The Book Shop

Following a recent Facebook post (yes, I know not the most obvious place for inspiration), it got me thinking of something I am sure all book lovers still love – the bookshop!


I am an ultimate kindle lover – the fact that I can instantly download any book that I fancy, anytime, anywhere and that I can have hundreds of books at once is just heaven to me. But there is still a few book cravings a kindle can’t satisfy. I for one still love a book-shop! It is an Aladdin’s cave of treasures waiting to be discovered.

book smell

No.1 – has been and always will be – the smell of books. I can’t imagine anyone who does not love that smell. I even love it with new notebooks, diaries etc. A book shop should – smell of books and furniture polish.


No.2 – Furniture – somewhere to sit. Doesn’t need to be somewhere fancy with a coffee or a cuppa but some comfy chairs to have a browse through the books I am considering buying. This is especially important to me when looking through research books, which can often be big and bulky and therefore not easy to navigate through more and one and compare them whilst standing. A table beside the chairs would also be nice. This again is purely selfish but if I have a big selection of books then a table – with room on it, not packed with display books – to stack my selection on or to open them on would be a great help.


No.3 – Staff – Staff should as a minimum enjoy reading, and ideally be well read or at least willing to try and be well-read. By well-read I mean across genre’s. Think of the Apple Genius Bar for books – they might not know about everything but know where to start looking. I do value staff recommendations and think this is one area where amazon and similar companies fail – the recommended for you function isn’t great and there is no real explanation of why these are recommended (because you have bought X doesn’t help).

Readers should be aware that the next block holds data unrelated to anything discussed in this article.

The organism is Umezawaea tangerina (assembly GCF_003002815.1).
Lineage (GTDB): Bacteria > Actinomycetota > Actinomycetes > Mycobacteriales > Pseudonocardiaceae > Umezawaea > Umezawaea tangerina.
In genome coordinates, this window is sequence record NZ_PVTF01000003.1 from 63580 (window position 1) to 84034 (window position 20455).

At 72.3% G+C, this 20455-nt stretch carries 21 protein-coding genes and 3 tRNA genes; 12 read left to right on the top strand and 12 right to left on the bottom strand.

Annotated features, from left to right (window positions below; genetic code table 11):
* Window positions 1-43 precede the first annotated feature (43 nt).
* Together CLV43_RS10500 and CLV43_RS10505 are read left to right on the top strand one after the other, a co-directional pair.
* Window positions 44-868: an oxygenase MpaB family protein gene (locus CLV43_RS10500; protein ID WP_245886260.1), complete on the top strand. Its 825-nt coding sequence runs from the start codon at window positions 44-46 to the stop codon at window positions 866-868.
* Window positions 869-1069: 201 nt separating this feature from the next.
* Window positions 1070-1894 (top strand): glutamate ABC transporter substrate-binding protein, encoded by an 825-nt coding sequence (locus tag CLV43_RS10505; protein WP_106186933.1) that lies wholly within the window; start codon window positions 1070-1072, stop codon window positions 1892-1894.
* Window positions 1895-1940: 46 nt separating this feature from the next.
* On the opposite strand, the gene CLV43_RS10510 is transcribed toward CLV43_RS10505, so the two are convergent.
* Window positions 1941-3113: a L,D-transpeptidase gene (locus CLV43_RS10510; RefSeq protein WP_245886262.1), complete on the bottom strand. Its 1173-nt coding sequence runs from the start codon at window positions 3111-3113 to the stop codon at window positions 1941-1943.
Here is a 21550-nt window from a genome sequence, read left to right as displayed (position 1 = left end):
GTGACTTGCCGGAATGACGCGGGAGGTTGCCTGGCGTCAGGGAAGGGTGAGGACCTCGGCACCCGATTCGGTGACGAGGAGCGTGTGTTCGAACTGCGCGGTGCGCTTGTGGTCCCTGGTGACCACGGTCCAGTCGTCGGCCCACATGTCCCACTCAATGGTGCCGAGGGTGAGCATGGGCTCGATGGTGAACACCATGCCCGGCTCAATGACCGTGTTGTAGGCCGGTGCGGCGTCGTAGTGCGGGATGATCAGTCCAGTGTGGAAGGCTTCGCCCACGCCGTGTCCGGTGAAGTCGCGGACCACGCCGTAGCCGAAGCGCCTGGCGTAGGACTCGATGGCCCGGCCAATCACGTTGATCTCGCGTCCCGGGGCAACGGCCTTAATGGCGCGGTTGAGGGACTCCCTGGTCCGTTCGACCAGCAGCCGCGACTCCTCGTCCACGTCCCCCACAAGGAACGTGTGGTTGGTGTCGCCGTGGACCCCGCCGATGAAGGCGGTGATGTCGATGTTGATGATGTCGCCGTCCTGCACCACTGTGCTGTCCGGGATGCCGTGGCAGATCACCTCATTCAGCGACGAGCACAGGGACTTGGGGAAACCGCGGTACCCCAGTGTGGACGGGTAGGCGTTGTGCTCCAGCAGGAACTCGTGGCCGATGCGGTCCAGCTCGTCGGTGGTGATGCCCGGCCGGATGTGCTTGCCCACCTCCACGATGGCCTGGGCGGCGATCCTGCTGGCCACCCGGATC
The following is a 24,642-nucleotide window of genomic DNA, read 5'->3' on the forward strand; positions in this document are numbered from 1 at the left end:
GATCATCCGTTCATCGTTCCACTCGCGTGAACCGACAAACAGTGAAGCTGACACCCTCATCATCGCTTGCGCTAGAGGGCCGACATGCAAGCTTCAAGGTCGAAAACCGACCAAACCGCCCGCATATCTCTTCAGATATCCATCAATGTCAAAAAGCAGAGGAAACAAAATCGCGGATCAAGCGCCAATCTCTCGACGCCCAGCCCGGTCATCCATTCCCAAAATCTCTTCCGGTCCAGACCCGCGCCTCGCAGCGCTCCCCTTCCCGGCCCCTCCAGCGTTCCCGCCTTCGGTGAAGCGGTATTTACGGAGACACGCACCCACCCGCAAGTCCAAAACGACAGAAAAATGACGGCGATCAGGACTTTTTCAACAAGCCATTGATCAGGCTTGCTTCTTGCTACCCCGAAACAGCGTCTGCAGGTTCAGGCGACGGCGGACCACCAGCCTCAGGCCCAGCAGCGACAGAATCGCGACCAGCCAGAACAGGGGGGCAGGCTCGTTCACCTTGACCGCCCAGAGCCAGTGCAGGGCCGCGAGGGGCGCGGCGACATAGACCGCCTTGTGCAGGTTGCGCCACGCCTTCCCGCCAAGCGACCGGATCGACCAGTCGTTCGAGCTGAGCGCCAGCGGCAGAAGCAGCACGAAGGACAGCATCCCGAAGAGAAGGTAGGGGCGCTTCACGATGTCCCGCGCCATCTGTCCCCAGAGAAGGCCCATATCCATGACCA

No.4 – Genre’s – Simple one really I like my bookshop to give me the opportunity to discover something new. I like quite a range of books from horror, historical fiction, fantasy, thriller, classical. Basically, if it’s a good story I will read it, regardless of author, writing style, time period. I love being immersed in the story and that is the basis of everything fiction that I read. However one of my main uses of bookshops now is reference books, this is where a range is such a benefit and beats online hands down. Being able to look through the books to see if the data you require is in there and to compare details between two or three books before deciding which to buy is fantastic. Although specialist genre shops are interesting.. they can feel tourist-y and although I’ll happily have a browse I know up-front what to expect so don’t get pulled into the treasure hunt that is the bookshop.


So with all that said what is the future for “the bookshop” –

I still think there is a place for bookshops but a few tweaks are needed.

For example a bookstore should become an active part of the community, Facebook and the like are perfect for this. Find out what people are reading and talking about. Bring the book clubs in store, find titles that are related to their books, ask them to contribute to reader recommendation section in store or online. Bring in local authors to talk about the craft. Host workshops to write, or bind a book. Tips on making a journal or starting a writing blog.


I would also like to see bookstore’s advance with technology. I was once in a music store which had a computer set-up for users which had a “what’s this track” button on the screen. Basically, the music playing in the store would be published behind this button, why can’t the same be done with audio-books, think BBC 4, snippets of a story playing quietly in the back-ground, and the story changing every half hour or hour? The power of advertising is undisputed.


Long live the book shop!

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